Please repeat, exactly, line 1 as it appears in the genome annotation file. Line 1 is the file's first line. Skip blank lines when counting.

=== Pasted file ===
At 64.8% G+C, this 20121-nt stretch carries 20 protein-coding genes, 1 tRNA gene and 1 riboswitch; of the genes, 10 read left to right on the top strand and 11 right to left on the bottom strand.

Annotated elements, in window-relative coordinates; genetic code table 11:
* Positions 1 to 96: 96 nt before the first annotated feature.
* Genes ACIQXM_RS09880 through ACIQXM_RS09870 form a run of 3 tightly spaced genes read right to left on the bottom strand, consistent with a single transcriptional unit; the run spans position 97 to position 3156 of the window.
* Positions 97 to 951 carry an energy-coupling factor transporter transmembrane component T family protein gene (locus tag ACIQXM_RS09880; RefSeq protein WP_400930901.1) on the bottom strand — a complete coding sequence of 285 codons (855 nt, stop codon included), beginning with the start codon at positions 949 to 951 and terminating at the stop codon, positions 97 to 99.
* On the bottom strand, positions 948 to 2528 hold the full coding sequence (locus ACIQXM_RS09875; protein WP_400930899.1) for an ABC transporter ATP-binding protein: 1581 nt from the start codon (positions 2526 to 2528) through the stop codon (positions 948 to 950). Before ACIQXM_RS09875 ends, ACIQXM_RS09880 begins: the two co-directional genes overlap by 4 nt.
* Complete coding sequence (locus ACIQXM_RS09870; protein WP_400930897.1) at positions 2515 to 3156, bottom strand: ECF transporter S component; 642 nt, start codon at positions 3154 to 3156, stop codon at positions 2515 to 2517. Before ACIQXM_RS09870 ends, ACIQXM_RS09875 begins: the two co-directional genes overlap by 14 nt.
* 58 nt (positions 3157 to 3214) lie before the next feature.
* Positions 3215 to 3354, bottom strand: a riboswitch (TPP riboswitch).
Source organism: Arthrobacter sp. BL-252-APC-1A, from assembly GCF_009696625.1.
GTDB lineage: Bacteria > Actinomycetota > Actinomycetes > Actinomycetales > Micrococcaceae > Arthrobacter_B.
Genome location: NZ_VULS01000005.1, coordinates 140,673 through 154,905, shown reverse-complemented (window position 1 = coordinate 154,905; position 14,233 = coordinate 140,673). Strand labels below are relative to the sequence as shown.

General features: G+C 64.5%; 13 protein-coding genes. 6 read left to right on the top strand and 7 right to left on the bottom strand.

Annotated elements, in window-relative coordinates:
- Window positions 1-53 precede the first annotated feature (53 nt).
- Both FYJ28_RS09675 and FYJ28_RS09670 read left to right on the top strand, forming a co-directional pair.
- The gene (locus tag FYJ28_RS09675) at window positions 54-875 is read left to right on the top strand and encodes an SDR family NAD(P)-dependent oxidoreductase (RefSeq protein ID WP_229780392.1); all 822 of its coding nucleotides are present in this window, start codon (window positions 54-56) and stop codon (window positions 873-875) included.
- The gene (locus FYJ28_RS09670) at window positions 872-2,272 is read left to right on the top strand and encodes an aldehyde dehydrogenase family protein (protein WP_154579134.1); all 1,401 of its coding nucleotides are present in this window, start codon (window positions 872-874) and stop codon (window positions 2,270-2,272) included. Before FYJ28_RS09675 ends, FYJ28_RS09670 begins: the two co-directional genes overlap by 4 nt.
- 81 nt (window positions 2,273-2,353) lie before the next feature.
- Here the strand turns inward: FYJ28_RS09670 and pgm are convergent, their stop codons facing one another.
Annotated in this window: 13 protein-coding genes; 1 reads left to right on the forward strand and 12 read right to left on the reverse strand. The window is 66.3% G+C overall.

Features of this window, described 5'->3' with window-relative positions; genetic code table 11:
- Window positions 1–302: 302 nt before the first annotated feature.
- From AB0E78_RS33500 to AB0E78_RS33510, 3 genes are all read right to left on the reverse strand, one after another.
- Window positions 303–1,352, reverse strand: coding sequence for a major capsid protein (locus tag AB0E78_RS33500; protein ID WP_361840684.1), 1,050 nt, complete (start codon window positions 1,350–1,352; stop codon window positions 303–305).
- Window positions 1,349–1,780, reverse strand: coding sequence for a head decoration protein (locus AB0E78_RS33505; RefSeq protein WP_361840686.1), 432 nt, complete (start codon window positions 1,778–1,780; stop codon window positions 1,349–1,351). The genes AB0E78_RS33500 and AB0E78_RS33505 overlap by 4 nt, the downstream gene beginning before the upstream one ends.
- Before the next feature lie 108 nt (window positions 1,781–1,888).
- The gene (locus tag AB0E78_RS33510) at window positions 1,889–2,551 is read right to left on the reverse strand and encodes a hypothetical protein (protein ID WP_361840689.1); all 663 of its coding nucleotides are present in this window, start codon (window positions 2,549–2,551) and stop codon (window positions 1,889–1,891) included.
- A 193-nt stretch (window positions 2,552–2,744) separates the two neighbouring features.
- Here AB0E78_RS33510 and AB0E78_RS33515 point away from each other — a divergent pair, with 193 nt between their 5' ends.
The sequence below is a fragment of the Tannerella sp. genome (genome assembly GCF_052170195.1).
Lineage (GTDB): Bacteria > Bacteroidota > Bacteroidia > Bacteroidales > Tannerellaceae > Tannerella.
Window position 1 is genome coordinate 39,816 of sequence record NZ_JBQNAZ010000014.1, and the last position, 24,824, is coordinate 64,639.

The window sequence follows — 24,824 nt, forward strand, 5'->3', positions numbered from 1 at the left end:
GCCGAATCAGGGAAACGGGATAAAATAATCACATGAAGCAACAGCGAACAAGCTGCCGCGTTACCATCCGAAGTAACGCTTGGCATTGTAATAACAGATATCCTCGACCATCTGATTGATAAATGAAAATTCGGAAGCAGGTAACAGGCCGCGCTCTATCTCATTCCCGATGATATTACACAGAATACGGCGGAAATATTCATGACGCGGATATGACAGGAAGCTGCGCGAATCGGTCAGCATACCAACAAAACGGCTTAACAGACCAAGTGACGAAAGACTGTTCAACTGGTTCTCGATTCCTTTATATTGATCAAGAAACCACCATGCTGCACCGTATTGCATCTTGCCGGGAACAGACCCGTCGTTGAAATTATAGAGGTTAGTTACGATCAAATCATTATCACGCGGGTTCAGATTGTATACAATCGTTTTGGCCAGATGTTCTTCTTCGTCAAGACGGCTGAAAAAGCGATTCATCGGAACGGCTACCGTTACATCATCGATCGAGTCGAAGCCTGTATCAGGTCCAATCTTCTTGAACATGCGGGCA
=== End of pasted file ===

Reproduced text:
At 64.8% G+C, this 20121-nt stretch carries 20 protein-coding genes, 1 tRNA gene and 1 riboswitch; of the genes, 10 read left to right on the top strand and 11 right to left on the bottom strand.